From: richard.quick-at-slug-dot-org (Richard Quick)
Date: Mon, 18 Mar 1996 00:30:00 GMT
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I am working my way down, but have not yet hit ELF yet with my
equipment. However, Tesla has done considerable ELF research,
primarily in Colorado Springs, and this is something I am
familiar with both as a Tesla historian, and an experimenter with
a good working knowledge of Tesla equipment.
I believe Tesla hit ELF with the Colorado Springs machine by
rectifying the output of his high-voltage coil and then using the
HVDC to charge a well insulated "isotropic" capacitor (his
antenna) to a potential of at least 1 mev. This capacitor-antenna
was then discharged through an adjustable spark gap into the
system RF ground. Coherer based detectors were then used to
record the ELF pulses as they resonated through the planet.
I can document that all of these elements were present at
Colorado Springs between 1899-1900. Tesla sketched in his notes
the corona shielding that was required around his patented single
terminal X-Ray tubes at the extremely high voltages produced by
his industrial sized coil. Tesla's patent record and the Colorado
Springs notes show these same type tubes employed as open air HV
rectifiers when connected to the open end of a Tesla coil. The X-
Ray beam produced by these tubes was aimed at a heavy conductive
plate which was then charged to a HV potential with DC. Tesla set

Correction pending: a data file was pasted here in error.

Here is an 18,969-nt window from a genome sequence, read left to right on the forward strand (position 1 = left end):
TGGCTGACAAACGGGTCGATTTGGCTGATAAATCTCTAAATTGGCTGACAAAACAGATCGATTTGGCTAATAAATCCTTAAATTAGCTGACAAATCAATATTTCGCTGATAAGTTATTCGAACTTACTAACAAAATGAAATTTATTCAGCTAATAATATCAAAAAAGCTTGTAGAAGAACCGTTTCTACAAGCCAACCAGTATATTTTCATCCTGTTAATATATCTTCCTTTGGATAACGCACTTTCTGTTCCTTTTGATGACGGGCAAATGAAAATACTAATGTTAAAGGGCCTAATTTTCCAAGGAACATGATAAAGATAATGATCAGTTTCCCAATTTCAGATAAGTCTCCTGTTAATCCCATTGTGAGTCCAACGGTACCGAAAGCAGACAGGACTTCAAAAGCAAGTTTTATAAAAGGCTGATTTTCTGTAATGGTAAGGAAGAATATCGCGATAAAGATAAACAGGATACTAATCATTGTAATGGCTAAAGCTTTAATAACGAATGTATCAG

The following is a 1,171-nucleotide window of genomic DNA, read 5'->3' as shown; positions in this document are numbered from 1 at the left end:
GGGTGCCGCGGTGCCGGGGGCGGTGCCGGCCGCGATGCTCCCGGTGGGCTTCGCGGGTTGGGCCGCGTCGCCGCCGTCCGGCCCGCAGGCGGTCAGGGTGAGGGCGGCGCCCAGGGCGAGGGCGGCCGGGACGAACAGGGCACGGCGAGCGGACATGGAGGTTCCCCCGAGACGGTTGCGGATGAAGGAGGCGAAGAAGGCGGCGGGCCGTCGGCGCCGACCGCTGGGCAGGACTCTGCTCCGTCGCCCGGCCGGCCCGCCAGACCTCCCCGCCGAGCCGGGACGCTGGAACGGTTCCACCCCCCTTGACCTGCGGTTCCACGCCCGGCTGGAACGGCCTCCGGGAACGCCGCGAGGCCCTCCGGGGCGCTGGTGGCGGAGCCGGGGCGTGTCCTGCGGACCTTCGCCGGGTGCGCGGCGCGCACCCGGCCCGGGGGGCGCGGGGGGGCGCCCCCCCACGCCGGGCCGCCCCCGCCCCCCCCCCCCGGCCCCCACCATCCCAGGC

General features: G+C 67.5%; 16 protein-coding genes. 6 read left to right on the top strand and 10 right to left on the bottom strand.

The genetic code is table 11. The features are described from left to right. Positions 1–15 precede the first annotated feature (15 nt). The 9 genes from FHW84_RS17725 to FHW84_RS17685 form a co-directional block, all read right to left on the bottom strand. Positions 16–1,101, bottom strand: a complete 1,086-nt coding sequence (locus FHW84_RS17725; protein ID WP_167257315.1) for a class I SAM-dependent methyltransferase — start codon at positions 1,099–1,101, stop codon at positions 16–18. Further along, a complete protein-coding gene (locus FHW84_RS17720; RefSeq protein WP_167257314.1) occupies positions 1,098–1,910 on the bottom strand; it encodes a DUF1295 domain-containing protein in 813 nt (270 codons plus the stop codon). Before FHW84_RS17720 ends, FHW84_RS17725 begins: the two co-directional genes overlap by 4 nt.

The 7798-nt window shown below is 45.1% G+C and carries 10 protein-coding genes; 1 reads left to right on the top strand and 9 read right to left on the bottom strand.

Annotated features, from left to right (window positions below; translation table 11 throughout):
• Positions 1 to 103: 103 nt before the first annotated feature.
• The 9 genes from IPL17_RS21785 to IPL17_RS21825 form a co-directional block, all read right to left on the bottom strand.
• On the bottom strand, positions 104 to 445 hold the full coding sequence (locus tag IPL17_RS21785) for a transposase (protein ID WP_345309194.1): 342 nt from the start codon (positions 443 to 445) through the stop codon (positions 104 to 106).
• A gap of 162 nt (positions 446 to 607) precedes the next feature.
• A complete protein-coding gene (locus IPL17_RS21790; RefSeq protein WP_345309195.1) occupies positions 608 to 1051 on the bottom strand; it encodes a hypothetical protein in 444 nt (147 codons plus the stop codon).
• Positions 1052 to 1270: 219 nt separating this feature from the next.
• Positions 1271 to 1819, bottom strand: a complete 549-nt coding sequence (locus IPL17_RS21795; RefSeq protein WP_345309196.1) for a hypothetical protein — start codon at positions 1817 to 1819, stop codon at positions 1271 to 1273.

up a HV insulated mast 168 feet high topped with a conductive
sphere. He states in the Colorado Springs Notes that the antenna
was insulated to at least one million volts. By connecting the
receiving plate of the HV air diode to the antenna it was
possible to charge the antenna with a HVDC and discharge it
through the RF system ground that also grounded the coil.
What is interesting is that with today's modern materials and
designs a functioning system of this type can be built in a much
smaller area using substantially less input power. Using 5 gallon
glass bottles of the type used by home brewers (which to be used
for bottled water) it is quite possible to construct a Tesla
type, single terminal field emission X-Ray bulb of considerable
power. My coils already produce reliable HF voltages in excess of
the one million volts required to operate the largest and most
powerful field emission X-Ray tubes of this type. Any heavy steel
plate can be used for the HVDC side of the open air diode. For a
HV antenna/capacitor a mylar balloon filled with helium (or
lifted with hot air), and tethered with synthetic line to the
roof would suffice for the required isotropic HV capacitance.
The spark gap from the antenna to the system ground, and the
input power into the system can be varied to produce a very
powerful spark discharge at a wide range of ELF frequencies.
I really feel that this is how Tesla performed his original
experiements, and how they might be effectively reproduced.
... If all else fails... Throw another megavolt across it!
___ Blue Wave/QWK v2.12